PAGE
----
Friday, August 22, 2014

My Matriarch

The smell of Tiger Balm, talcum powder, and phlegmatic scabs and spots sporadically spangling stretched skin.

The faces are similarly problematic. I see a languorous lady’s eyes light up as I stride by, and I see her hand raised in a wave that is belayed by the lack of neural relays legitimately lining up, because how could she know me? I’ve never seen her before in my life. But I smile, because I know what the gesture means — what it symbolizes, and the need it masks: a desperate desire to be connected to someone outside of the self. (This is why I smile, even though I am just barely skirting tears at the crass civility of this unassuming abattoir Time tellingly manages to act as executor for.)

I find my matriarch at a table occupied by a congregation of rheumatic Augen and jittering jowls. I wonder just how superficial the conversation is between mutual prisoners of intro-musculoskeletal war — is it all small talk, or is it the exact opposite? Is every word of theirs precisely precious, every syllable sacred, every letter beloved, never belaboured? Swooping in to her side, I gently kiss her scalp, ever deprived of ever more hair (her legacy left to me and my own hairline and our genomic generation), and try to impart as much warmth as I can — after all, it’s been ages since I last attended to her so tenderly.

I make the mistake of asking her how she’s doing — a consequence of retail-Me existing for too long, thinking that she’ll answer with a curt “Not bad” when she’s far too tired, too old for banalities and certainly too tired for untruths. “Not great” is the actual admission, and in this moment my fears crystallize and cross over into reality — she’s in pain, she’s tired, and she is very much alone (although the geriatric compeers compose a crowd, she has no family there — only emptiness, an empty room, an empty body).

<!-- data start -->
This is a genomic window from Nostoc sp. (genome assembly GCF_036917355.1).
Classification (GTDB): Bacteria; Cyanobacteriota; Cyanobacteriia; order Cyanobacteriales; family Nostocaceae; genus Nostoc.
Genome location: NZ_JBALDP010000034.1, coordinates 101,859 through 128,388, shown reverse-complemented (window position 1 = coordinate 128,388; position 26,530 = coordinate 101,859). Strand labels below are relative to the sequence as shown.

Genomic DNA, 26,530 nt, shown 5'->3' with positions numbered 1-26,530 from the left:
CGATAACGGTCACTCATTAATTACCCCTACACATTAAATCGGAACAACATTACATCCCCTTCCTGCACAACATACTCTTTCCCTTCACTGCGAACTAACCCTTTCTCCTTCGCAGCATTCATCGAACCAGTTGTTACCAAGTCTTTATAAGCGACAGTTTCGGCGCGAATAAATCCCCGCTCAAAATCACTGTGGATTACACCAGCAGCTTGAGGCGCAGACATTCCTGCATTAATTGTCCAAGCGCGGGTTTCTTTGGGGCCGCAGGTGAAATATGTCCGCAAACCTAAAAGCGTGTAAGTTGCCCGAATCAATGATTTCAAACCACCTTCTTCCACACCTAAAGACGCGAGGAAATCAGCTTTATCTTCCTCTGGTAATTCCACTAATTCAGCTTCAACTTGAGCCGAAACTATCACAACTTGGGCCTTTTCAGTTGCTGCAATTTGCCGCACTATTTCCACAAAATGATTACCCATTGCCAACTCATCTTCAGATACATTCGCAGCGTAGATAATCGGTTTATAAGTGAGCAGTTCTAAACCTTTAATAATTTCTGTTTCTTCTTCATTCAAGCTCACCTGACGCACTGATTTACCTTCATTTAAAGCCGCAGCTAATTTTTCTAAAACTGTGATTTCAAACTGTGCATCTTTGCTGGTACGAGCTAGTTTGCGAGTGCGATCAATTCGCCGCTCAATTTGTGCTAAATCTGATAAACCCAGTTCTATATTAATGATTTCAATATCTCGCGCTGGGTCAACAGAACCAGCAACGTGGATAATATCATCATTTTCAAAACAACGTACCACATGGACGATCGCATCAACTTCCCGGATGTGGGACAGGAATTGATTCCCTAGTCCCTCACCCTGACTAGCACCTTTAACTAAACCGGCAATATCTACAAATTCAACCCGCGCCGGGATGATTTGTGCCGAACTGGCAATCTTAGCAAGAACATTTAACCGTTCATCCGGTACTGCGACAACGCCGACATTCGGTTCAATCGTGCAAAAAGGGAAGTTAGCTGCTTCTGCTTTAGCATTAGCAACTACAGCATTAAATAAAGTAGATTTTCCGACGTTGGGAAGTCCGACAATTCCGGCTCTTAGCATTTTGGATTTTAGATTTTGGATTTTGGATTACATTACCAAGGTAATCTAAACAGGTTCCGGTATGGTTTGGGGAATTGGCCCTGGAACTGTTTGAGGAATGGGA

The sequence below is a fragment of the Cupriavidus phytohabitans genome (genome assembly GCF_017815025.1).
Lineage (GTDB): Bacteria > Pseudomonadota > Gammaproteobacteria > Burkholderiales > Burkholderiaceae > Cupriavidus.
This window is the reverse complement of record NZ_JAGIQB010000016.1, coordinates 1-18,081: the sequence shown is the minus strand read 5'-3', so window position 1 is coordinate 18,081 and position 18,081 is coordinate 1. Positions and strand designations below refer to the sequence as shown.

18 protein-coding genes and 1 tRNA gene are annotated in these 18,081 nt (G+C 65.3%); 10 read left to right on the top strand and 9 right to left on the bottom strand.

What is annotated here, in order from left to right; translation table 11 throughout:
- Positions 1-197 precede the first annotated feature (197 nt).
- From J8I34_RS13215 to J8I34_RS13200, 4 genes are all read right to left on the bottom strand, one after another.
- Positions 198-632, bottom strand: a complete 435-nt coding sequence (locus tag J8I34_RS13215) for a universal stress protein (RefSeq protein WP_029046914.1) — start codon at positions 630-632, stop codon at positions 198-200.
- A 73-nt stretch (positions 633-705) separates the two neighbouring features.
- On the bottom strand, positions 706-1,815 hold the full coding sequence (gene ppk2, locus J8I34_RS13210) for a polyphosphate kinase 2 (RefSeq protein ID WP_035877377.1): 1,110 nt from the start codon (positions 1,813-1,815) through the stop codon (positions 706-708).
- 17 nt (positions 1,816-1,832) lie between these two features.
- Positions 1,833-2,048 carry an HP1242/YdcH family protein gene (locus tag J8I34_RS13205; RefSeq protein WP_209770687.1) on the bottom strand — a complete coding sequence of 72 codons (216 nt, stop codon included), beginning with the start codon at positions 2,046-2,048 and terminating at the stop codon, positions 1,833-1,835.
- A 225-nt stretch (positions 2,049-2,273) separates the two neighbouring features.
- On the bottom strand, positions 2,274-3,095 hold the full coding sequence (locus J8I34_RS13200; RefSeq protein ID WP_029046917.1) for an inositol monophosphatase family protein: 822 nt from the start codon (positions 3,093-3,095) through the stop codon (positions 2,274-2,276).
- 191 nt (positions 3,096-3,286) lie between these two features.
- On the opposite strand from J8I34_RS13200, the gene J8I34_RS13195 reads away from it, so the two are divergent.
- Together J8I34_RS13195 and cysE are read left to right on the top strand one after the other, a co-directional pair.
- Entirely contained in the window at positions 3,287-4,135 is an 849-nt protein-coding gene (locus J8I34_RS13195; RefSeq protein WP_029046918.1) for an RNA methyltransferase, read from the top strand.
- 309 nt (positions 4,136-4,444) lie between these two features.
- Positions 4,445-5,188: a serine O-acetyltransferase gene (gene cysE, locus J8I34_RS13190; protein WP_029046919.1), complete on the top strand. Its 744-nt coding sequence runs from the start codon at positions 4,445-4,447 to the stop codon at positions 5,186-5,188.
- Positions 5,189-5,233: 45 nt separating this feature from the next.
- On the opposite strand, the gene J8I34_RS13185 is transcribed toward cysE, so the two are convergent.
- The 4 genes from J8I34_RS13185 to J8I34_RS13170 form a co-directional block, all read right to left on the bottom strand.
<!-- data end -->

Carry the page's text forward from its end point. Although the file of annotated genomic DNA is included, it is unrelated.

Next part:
She asks to be taken to her room; her back is distressing her immeasurably, unknowably, and I wonder how long she would have sat in deep-seated dolour, wincing in her wheelchair until some nurse or concerned companion asked if she needed to lie down. (I am suddenly very grateful that we arrived when we did.) I take the back of her wheelchair, rotating the footrests so that her limp legs do not dredge the carpet for its detritus, and guide her to the elevator. She asks a question about school, something well-intentioned, but I can tell she’s trying to push through the pain stemming from her spine. (I curse the wretched vertebrae that are squeezing the joie de vivre out of my venerable violet-loving lady.) Her words squeeze past her lips, and I now know that she can barely even force herself through the motions anymore.

When we enter the elevator, a man enters — a resident — and he asks, “Are you one of Wilf’s grandsons?” to which I candidly reply, “I am — one of them, at least,” and await some further jocularity, but he says nothing beyond this and all I can think to myself is How dare you mention the dead amongst the still-living? but I know this was not his intent and my matriarch may not have even heard the name of her long-dead love.

But she probably did, and I know that ache is not one that leaves the body before the lights therein do.

She struggles in transferring her failing, frailing body from wheelchair to bed, and fortunately my mother is now here to secure her other side, lest she tumble and leave us to find that the king’s horses and the king’s men are nowhere near.

When we get her firmly onto the mattress, she collapses with welcome relief, and her eyes half close out of the sheer lack of pain assaulting her frayed nerves. I pull up a seat beside the bed, and simply stroke her shoulder; I make all sorts of silent pleas and quiet bargains to assume some of the pain she is suffering — in vain. Curled into the foetal position, her quiet excruciation more quietly kills me, but the minor relief is written across her uncreased forehead, simply satisfied to not have gravity grating at her ganglions.

I gently kiss her forehead, my matriarch made infantile and immobile, and like a perverted parent-child relation, I find myself caring for my matriarch as she doubtlessly once cared for my infantile self, invalid and unassuming, unsettled and afflicted by redundantly piteous pathos.

I love my matriarch dearly — not dearly enough to depart with a clear consciousness.